The elder on the far left side, a middle aged man, raised an eyebrow and glared at Kyasin. Ain began to look nervous as a silent moment overtook them. The elder in the middle, now clear that he was the leader, spoke out.

"Very well. We have all heard the tales of your campaign against the occupation. We have summoned you here for your assistance."

"Assistance for what?" Sakodi stated.

"Three days ago," the elder on the right side of the leader began. "We intercepted a Messenger Hawk bound for Hi Jang base, on the shores of Lake Ozin. It was sent by Jiao, a Fire Nation military officer stationed on the Eastern edge of the Wulong Forest, in occupied territory."

"What was the message?" Ain asked.

"The message were the plans for a battle plan known as Operation Phoenix. The plan was set up to decisively end the conflict over our forest, by cutting a swath and burning down every tree that lies in their path. Without the cover of the forest, any village that stands in their way will be conquered easily by Jiao's battalion."

"And what is it you want us to do?" Kyasin wondered.

"We're not asking you to be our soldiers. We're not asking for you to risk your lives for a village that is too buried in its pride and hurt feelings to do anything in this war. We've heard about how you rallied the men and women at the South Prison Rig. We want you to do the same here."

"You want us to rally the villagers?" Sakodi repeated.

"Have you not seen them? Did you not see their barren gaze as you walked into this village? They are capable of fighting, of defending the home they love. But they're unwilling. They've lost hope. And without your help, they'll lose everything."


Beyond his closed eyes, the sound of marching permeated through the still, smoke filled forest air. His nose had grown accustomed to the deep, bitter smell of burning that had accompanied their march throughout the last three days. To him, it was simply a symbol of their mission, the campaign that would stamp his name in Fire Nation history forever.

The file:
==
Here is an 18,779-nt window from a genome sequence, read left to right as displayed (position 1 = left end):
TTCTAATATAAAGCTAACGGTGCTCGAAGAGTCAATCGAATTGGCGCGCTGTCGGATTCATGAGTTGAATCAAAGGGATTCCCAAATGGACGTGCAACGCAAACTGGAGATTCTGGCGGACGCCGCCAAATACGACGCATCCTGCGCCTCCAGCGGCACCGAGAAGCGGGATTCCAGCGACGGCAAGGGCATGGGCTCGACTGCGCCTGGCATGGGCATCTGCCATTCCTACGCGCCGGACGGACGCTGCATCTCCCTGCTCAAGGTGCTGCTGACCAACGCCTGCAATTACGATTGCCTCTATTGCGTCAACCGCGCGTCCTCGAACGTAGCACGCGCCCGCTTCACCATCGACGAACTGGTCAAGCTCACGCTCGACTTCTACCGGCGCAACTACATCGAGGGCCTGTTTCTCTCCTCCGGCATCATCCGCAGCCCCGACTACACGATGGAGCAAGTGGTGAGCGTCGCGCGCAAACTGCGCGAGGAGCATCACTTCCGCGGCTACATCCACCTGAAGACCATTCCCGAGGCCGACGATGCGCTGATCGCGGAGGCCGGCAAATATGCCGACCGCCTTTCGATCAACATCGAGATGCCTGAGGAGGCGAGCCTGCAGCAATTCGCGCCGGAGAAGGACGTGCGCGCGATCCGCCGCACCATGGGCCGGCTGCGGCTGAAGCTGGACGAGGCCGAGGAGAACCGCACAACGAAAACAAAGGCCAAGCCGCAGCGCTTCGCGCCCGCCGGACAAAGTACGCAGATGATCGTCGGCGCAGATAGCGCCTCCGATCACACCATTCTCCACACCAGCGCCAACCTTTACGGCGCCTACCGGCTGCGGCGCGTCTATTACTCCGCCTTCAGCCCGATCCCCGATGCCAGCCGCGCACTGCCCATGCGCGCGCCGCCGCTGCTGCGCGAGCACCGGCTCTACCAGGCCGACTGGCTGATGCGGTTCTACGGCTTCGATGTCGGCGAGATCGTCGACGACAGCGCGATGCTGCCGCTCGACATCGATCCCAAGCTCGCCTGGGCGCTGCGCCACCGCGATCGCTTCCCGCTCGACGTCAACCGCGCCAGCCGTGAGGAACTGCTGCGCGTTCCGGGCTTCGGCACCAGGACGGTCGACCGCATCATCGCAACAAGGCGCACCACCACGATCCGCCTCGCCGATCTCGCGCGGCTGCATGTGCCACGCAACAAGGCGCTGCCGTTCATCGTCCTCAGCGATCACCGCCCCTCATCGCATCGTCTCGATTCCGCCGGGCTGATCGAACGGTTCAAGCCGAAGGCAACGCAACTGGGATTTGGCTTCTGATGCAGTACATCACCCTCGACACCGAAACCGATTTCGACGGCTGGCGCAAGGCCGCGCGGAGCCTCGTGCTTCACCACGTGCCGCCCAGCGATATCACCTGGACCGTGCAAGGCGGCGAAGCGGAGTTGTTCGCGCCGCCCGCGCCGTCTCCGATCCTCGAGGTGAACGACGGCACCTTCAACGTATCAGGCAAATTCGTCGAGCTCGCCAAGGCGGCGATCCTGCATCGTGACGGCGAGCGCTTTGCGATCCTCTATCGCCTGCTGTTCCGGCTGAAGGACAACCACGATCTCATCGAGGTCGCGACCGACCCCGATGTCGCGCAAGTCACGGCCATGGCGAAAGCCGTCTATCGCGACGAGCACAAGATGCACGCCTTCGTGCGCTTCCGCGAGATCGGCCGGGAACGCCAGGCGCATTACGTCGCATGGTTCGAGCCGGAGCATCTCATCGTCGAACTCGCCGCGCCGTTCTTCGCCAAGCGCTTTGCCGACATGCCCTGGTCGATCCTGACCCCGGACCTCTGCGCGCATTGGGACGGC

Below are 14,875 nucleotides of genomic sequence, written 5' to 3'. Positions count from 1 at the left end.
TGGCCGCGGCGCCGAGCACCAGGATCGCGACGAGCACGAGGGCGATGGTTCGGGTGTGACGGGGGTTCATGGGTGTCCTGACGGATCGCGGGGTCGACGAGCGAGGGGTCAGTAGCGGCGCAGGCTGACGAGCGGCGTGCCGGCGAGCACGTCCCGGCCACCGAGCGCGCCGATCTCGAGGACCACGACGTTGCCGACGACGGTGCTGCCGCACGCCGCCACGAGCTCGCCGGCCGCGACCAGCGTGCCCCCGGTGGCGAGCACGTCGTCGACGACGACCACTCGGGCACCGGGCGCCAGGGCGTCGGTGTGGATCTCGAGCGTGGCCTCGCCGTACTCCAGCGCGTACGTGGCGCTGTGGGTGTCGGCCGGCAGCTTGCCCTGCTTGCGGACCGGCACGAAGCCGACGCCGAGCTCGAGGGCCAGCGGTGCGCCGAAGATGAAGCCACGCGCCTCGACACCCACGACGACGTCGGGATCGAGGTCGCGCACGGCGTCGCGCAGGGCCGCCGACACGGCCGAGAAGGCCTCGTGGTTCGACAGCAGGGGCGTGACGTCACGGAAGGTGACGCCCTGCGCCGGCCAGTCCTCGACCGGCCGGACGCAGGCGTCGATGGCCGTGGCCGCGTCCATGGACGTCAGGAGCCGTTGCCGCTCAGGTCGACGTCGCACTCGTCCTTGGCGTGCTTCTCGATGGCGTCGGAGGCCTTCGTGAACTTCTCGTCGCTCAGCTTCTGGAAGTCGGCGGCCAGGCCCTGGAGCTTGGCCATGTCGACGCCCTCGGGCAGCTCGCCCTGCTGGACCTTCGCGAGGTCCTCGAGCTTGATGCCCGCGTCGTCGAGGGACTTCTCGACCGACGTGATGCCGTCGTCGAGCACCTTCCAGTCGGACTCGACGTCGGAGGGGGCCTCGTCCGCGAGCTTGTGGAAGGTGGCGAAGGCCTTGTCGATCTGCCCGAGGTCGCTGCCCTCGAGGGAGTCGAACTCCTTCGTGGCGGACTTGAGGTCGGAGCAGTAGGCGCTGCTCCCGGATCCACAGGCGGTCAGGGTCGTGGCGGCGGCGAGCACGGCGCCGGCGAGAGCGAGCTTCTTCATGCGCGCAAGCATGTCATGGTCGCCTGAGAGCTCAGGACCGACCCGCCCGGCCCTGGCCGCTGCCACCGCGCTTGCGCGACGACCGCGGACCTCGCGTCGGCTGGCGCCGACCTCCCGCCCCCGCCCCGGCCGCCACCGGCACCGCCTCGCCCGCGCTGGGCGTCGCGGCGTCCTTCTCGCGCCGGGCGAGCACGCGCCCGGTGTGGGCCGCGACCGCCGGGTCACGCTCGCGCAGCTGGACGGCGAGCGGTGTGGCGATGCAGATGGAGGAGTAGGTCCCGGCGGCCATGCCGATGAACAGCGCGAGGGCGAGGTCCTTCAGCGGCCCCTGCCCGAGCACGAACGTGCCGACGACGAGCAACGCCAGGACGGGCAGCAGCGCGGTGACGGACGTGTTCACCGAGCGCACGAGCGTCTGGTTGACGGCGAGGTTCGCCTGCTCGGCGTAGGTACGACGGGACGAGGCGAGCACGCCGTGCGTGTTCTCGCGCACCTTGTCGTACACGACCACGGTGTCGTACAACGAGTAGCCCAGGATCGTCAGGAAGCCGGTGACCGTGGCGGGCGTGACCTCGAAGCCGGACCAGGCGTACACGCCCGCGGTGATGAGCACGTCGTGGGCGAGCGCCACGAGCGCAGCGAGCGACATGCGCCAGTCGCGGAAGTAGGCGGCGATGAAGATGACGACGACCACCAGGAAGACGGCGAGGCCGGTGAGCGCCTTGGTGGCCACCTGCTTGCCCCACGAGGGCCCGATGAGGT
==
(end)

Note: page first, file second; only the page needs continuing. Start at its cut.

Another tree fell on the front line, falling to the forest floor with a thud. With reluctance, Jiao opened his eyes and surveyed his surroundings. His elite battalion marched in front of him in five straight lines, a dozen to each. The ground was soft with the grey ashes that fell from the sky like snowflakes. The sky was dark with a black plume of smoke. Jiao looked at the smoke with irritation. Even for the perfect element they all possessed, the smoke was a hindrance that served as a beacon to their operation. If an enemy spotted it, they would be discovered immediately. But what did it matter? Surprise would still be on their side, even if someone suspected.

His battalion kept marching through the forest, cutting down each and every tree that was in their path. From his position, the fires from his elite men and women still burned with rage and power. Jiao was proud of his battalion. They had been trained by the best. They killed quickly and with efficiency. Jiao, after all, had taught them. Sadism was a distraction from their ultimate goal of supremacy.

Jiao walked ahead of the men and women in front of him and moved to the front. He watched as one of the soldiers walked quickly away from the tight group and launched a quick, tightly packed fireball. On contact with the tree, it exploded and blasted through the bark. The tree groaned and fell to the ground. Jiao allowed himself a smile. They were the best. Almost as perfect as himself, who had been trained by his own parents in the guidelines of perfection. Some would view them as strict, but to Jiao they were only what parents should be trying to achieve. Perfection. Living perfection.

For that reason, they had sent him to the best military academy the Fire Nation could provide. Under their watchful eyes, Jiao had become what he was today. The pride of his parents. The perfect warrior. The Lion of the Fire Nation.